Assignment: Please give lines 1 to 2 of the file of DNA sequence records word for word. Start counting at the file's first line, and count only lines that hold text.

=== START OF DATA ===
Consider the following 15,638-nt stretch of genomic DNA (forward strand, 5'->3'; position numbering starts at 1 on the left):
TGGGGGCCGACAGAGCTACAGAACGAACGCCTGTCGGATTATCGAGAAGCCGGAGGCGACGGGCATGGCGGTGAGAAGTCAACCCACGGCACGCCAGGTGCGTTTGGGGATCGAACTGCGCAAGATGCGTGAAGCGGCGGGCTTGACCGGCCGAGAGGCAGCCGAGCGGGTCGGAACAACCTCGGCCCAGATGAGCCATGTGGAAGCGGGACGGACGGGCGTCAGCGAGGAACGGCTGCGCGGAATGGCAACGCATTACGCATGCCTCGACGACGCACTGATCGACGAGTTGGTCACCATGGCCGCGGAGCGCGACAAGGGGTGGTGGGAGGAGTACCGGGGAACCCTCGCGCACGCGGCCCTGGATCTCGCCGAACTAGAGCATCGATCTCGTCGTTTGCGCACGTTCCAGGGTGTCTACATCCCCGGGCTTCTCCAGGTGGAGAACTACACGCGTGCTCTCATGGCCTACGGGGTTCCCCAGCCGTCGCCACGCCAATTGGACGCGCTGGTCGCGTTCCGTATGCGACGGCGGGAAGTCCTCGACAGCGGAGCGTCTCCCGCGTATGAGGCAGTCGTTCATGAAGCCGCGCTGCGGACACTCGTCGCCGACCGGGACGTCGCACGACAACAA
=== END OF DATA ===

Consider the following 15,638-nt stretch of genomic DNA (forward strand, 5'->3'; position numbering starts at 1 on the left):
TGGGGGCCGACAGAGCTACAGAACGAACGCCTGTCGGATTATCGAGAAGCCGGAGGCGACGGGCATGGCGGTGAGAAGTCAACCCACGGCACGCCAGGTGCGTTTGGGGATCGAACTGCGCAAGATGCGTGAAGCGGCGGGCTTGACCGGCCGAGAGGCAGCCGAGCGGGTCGGAACAACCTCGGCCCAGATGAGCCATGTGGAAGCGGGACGGACGGGCGTCAGCGAGGAACGGCTGCGCGGAATGGCAACGCATTACGCATGCCTCGACGACGCACTGATCGACGAGTTGGTCACCATGGCCGCGGAGCGCGACAAGGGGTGGTGGGAGGAGTACCGGGGAACCCTCGCGCACGCGGCCCTGGATCTCGCCGAACTAGAGCATCGATCTCGTCGTTTGCGCACGTTCCAGGGTGTCTACATCCCCGGGCTTCTCCAGGTGGAGAACTACACGCGTGCTCTCATGGCCTACGGGGTTCCCCAGCCGTCGCCACGCCAATTGGACGCGCTGGTCGCGTTCCGTATGCGACGGCGGGAAGTCCTCGACAGCGGAGCGTCTCCCGCGTATGAGGCAGTCGTTCATGAAGCCGCGCTGCGGACACTCGTCGCCGACCGGGACGTCGCACGACAACAA